• They have a lot more to teach us.

    We've learned a lot with your help. But there's still so much we need to know to protect our wild dolphin neighbors.

    Give to dolphin research at the Cape Lookout Studies Program.

  • Sea Turtel sick and injured from fishing line

    You can stop this.

    Protecting marine wildlife is within your reach.

    When you give to put monofilament recycling bins within reach of conscientious boaters and anglers.

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    Save lives, reduce suffering, learn more.

    It's a win, win, win – when you support our Marine Mammal Stranding Network.

    Please give generously to the Cape Lookout Studies Program.

  • Cetacean Studies

    Inspire curiosity.

    What does it take to get students interested in science and conservation? Your help.

    Please give generously to support Cetacean Studies and the Bonehenge rearticulation project.

First Look: World’s Rarest Whale

Written by Tursiops. Posted in Cetacean Studies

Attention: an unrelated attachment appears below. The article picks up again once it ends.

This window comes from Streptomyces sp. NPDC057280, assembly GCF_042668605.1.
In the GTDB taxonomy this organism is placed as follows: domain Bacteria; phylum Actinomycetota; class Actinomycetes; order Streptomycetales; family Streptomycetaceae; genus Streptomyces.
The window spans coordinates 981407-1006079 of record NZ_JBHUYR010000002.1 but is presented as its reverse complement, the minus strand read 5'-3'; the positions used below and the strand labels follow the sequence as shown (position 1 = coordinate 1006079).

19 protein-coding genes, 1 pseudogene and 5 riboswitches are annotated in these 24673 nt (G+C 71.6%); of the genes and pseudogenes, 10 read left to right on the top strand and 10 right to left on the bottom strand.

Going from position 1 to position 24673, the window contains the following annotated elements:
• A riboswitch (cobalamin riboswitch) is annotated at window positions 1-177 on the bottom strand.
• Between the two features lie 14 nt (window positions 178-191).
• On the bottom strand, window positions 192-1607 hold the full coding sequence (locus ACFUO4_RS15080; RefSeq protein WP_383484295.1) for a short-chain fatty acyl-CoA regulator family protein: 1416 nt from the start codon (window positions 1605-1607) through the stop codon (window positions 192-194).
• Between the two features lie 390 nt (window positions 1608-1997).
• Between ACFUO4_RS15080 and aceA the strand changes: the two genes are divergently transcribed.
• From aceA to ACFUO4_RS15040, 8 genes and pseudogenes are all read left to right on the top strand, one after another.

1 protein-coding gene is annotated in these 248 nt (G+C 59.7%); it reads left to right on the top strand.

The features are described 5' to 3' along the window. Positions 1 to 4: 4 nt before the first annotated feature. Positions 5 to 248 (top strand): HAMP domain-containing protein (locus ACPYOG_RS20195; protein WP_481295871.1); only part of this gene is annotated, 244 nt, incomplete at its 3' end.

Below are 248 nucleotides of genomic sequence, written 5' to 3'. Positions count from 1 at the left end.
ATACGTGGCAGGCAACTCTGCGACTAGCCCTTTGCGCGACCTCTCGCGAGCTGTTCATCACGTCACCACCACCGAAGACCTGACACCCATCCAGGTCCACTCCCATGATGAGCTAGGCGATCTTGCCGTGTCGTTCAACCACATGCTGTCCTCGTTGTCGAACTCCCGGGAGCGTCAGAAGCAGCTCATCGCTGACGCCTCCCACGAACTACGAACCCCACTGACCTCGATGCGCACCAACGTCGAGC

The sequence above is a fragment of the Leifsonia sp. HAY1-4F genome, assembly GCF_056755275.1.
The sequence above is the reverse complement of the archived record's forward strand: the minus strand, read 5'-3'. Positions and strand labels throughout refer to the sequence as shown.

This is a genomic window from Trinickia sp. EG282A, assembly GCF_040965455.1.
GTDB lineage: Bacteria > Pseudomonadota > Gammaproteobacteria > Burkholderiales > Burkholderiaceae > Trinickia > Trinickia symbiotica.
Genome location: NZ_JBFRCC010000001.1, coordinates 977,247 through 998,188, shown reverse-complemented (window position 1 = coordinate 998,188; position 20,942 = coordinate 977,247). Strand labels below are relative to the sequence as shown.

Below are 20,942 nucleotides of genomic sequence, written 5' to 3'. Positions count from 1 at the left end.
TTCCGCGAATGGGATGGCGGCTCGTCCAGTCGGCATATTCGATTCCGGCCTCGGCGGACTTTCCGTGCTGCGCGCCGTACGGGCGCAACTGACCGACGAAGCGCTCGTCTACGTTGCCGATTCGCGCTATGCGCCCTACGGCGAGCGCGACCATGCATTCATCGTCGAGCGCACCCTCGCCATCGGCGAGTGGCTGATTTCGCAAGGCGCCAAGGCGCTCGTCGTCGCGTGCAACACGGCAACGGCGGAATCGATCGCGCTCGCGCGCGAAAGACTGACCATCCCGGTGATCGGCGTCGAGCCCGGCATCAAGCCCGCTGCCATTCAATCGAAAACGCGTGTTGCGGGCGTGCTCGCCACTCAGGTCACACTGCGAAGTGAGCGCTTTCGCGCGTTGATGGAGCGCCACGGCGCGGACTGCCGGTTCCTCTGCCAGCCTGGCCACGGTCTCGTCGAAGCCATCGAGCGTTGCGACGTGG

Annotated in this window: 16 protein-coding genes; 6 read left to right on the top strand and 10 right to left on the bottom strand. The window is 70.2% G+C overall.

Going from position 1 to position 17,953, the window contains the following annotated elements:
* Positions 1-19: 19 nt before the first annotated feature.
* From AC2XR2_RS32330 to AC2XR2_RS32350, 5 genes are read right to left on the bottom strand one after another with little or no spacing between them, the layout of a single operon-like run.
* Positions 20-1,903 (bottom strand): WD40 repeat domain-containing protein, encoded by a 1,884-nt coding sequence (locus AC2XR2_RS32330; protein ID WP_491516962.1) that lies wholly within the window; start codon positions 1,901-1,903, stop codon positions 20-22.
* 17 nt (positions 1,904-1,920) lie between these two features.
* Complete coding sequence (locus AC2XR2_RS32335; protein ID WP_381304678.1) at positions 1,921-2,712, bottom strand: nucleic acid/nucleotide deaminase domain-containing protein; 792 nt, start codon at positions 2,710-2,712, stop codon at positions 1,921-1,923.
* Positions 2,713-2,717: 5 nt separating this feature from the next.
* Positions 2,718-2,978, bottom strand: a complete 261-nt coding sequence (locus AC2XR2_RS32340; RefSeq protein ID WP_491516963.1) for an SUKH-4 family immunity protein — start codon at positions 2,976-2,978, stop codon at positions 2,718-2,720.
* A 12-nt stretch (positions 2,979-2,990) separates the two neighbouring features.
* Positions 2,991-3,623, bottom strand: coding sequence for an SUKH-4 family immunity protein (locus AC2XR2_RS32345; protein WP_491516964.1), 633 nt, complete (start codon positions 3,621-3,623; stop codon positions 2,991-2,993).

Spade-toothed beaked whaleSpade-Toothed Beaked Whale

There’s a new post over at OurAmazingPlanet.com with stranding images of the world’s rarest whale: the spade-toothed beaked whale.

The whales stranded themselves in 2010 but are so similar to Gray’s beaked whales, they’ve only been confirmed as spade-toothed beaked whales recently. The stranding occured in New Zealand.

UPDATE

Click here to read the actual article published in the journal Current Biology by Kirsten ThompsonC. Scott BakerAnton van HeldenSelina PatelCraig Millar and Rochelle Constantine.

A word about strandings

There are many reasons that whales strand themselves, not all are understood. It can be a heartbreaking moment to discover a marine mammal stranding. But we do learn a lot about whale species when this happens. If you discover a stranded marine mammal (dead or alive) contact your local marine mammal stranding network immediately.

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Tursiops

Tursiops truncatus is the scientific name for the common bottlenose dolphin. Tursiops is also the user name shared by volunteers who contribute to this blog. If you have an idea for a blog post, or think we should comment on an article you’ve found, click the contact button above and drop us a line!

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